A wolf-like beast with multi-colored fur
The lycaon appears in some medieval encyclopedias. It is a wolf-like animal and has multi-colored fur. It is a swift leaper; it lives by hunting; it is harmless to humans. In winter it is shaggy and covered with hair, but in summer it is naked.
In Ovid's Metamorphoses is the story of King Lycaon of Arcadian who offended the god Zeus by serving him the roasted flesh of a child, in order to see whether Zeus was truly all-knowing. Lycaon fled from the angry god, went mad, and turned into a wolf. This led to the lycaon being identified by some as the werewolf (lycanthrope), a man who turns into a wolf.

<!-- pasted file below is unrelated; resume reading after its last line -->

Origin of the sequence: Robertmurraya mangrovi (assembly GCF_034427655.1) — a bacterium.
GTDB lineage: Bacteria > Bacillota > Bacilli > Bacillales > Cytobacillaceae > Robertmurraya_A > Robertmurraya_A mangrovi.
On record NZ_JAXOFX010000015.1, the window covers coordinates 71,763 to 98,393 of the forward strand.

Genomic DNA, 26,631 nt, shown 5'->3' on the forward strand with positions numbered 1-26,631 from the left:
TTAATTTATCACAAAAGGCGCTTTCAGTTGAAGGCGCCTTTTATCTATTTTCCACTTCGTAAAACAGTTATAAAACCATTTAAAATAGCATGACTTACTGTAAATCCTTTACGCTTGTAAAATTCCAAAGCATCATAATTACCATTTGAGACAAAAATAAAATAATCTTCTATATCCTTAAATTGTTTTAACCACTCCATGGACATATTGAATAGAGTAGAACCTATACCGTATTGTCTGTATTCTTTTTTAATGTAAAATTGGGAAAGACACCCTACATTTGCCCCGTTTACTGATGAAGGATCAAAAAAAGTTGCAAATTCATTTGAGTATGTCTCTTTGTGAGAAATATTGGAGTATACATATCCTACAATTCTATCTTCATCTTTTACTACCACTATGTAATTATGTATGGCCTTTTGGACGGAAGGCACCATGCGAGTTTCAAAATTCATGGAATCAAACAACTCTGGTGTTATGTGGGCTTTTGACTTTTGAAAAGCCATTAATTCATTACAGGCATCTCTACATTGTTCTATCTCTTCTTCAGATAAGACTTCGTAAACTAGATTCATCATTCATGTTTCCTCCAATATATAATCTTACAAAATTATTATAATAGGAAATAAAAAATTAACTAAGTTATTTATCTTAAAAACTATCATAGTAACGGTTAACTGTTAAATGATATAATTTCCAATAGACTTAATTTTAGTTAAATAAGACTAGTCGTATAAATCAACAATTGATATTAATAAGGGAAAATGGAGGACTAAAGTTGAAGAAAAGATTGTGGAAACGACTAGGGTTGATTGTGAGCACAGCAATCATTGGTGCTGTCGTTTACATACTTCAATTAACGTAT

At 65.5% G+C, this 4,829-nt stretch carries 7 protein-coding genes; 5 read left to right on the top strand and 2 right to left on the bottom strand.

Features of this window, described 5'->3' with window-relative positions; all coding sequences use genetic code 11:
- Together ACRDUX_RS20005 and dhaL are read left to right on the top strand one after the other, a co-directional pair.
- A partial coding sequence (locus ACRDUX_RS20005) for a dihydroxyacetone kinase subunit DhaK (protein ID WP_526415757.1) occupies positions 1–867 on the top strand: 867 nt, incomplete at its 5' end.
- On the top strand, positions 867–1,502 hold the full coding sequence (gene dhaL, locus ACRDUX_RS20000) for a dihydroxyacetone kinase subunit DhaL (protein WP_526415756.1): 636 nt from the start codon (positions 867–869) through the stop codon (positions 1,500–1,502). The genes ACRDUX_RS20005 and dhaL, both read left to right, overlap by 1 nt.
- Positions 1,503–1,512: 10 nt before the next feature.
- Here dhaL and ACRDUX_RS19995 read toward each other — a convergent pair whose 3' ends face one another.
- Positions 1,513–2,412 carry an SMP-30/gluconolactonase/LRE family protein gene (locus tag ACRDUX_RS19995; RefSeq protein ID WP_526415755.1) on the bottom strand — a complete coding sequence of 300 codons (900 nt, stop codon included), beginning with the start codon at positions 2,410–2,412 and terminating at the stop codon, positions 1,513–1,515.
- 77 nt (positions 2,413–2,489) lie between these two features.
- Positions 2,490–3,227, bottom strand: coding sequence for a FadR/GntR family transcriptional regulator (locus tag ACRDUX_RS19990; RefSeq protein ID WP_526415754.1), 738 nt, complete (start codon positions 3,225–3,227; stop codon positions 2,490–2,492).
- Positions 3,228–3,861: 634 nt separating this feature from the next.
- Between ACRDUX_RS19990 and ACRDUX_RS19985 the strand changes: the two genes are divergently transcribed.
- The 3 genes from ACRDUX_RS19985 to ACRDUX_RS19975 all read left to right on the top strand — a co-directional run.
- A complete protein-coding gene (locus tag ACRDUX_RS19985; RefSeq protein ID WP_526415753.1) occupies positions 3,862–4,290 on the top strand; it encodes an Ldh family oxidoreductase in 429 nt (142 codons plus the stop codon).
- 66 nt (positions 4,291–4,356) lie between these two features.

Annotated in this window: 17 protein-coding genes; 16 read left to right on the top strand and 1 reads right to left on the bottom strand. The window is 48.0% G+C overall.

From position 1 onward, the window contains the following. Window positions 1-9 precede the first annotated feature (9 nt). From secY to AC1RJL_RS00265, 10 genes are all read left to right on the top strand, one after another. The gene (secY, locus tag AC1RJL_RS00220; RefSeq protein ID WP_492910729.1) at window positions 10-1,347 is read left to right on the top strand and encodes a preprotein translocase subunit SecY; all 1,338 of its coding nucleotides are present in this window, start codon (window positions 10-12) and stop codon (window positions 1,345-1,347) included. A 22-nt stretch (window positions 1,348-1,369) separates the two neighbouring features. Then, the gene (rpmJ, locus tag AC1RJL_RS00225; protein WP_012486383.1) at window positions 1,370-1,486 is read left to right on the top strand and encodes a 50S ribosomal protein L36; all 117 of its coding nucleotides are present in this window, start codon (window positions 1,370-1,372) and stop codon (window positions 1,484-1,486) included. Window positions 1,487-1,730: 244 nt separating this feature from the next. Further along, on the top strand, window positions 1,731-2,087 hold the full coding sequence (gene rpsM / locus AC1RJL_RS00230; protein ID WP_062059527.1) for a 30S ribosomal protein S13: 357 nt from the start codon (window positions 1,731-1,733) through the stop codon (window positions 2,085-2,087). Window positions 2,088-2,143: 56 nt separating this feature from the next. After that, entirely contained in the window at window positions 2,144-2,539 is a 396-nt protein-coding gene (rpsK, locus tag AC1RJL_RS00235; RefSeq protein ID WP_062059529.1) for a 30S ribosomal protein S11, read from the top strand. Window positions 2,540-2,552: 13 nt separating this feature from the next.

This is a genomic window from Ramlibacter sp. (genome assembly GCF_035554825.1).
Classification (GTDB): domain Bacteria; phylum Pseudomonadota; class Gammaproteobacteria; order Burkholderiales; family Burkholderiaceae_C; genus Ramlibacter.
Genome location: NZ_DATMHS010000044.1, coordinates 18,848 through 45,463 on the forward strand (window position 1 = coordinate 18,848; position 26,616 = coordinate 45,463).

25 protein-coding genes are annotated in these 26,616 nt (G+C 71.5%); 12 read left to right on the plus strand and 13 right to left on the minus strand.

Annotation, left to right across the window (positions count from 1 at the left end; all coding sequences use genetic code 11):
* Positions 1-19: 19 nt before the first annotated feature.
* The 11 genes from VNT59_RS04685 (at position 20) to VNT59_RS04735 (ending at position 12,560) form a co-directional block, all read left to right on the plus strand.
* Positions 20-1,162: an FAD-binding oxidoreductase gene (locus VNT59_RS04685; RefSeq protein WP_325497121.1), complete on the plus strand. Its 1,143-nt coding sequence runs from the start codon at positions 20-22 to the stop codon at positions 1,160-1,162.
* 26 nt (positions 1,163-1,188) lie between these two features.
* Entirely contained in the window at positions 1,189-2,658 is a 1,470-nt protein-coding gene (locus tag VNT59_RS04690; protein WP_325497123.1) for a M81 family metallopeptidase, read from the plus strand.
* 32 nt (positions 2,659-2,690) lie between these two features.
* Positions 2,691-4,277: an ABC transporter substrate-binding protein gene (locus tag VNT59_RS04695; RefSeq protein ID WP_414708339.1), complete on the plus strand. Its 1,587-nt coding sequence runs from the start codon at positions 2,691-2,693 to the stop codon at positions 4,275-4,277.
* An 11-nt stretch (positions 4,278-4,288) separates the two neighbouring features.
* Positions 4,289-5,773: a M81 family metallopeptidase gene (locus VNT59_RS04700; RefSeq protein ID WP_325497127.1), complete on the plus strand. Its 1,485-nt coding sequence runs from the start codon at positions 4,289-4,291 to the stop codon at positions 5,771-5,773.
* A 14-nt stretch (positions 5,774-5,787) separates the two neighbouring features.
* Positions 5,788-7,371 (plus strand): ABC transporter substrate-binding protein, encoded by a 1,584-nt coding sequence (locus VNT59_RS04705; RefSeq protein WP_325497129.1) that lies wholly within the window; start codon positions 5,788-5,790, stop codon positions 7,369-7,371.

This animal signifies sycophants or detractors of their subjects, who, while their superiors are in the persecution of some, then dress as if they were ruffians, and with a spirit of maligning their comrades, and believe that this is honorable to themselves. But in the time of peace they die of envy. - [Thomas of Cantimpré, Liber de natura rerum]
The lycaon may be the African Wild Dog (Lycaon pictus), which has multi-colored fur.